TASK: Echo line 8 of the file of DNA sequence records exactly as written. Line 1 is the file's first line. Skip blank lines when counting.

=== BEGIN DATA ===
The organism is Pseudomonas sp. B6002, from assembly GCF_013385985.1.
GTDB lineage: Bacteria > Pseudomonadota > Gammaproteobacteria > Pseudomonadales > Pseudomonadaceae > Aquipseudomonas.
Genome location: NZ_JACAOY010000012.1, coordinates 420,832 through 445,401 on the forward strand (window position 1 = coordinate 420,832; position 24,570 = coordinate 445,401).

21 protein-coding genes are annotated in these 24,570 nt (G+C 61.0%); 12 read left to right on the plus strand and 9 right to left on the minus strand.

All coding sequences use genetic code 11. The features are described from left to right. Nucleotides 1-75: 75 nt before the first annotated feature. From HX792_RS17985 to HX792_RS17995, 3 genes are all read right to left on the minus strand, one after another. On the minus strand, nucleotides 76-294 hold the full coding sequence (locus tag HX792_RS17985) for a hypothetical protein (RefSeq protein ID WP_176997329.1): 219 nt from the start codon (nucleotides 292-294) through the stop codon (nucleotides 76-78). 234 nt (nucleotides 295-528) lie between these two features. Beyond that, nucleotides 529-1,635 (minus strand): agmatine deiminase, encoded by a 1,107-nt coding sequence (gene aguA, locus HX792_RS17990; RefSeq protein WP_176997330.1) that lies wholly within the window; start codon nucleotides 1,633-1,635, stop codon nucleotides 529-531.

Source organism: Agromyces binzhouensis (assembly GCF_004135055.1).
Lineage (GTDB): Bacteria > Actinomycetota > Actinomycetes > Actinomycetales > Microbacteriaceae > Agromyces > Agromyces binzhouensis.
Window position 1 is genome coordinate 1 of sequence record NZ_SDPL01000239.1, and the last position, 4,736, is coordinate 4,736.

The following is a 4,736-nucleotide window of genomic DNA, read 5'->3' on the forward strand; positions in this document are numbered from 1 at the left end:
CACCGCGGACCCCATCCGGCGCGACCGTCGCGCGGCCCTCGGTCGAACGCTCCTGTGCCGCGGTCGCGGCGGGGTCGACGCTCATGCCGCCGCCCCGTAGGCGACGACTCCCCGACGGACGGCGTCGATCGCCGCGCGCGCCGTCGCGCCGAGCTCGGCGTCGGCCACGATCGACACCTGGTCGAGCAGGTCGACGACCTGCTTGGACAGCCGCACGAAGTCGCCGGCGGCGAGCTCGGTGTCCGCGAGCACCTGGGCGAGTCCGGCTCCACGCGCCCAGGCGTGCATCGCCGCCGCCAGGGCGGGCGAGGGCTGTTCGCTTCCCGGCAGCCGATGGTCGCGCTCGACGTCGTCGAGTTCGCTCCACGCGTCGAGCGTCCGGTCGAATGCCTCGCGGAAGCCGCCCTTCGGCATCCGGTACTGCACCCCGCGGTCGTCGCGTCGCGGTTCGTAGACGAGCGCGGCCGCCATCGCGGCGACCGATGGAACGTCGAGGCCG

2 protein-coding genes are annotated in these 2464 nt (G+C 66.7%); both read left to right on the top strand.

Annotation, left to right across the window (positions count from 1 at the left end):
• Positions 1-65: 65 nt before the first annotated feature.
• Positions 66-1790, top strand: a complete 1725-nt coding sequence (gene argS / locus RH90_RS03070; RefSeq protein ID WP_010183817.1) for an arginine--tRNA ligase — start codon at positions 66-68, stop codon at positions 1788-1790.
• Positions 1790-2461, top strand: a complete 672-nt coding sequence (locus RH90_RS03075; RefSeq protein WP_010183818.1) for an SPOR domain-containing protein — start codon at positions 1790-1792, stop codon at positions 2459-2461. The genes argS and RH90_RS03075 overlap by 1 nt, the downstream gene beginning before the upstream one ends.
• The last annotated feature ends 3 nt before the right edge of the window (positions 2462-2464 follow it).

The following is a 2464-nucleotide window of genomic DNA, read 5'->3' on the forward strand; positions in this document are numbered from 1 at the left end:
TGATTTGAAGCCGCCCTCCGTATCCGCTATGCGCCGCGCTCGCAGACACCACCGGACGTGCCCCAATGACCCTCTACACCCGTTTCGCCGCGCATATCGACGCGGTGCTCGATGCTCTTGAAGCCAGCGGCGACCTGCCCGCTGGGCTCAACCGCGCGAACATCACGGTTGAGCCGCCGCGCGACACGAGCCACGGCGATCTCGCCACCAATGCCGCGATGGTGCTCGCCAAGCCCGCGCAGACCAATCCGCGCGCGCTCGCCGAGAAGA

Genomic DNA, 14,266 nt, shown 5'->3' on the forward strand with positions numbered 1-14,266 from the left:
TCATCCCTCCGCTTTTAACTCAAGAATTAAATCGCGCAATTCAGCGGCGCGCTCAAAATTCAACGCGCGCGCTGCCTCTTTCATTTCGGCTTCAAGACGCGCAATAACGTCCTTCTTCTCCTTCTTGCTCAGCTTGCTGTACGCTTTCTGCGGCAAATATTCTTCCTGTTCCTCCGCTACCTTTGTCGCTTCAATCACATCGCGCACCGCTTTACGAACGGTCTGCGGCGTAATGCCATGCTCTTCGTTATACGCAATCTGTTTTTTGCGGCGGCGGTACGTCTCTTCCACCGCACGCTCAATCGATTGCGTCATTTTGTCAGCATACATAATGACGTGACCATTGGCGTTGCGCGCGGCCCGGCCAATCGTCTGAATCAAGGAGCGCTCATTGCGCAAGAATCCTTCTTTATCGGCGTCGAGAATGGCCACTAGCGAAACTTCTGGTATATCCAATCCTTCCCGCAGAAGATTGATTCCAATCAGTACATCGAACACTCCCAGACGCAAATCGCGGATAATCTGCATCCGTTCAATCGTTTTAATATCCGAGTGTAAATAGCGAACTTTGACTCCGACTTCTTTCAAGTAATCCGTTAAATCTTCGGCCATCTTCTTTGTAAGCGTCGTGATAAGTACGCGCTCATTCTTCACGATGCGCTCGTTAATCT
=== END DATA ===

Window position 1 is genome coordinate 1 of sequence record NZ_SDPL01000239.1, and the last position, 4,736, is coordinate 4,736.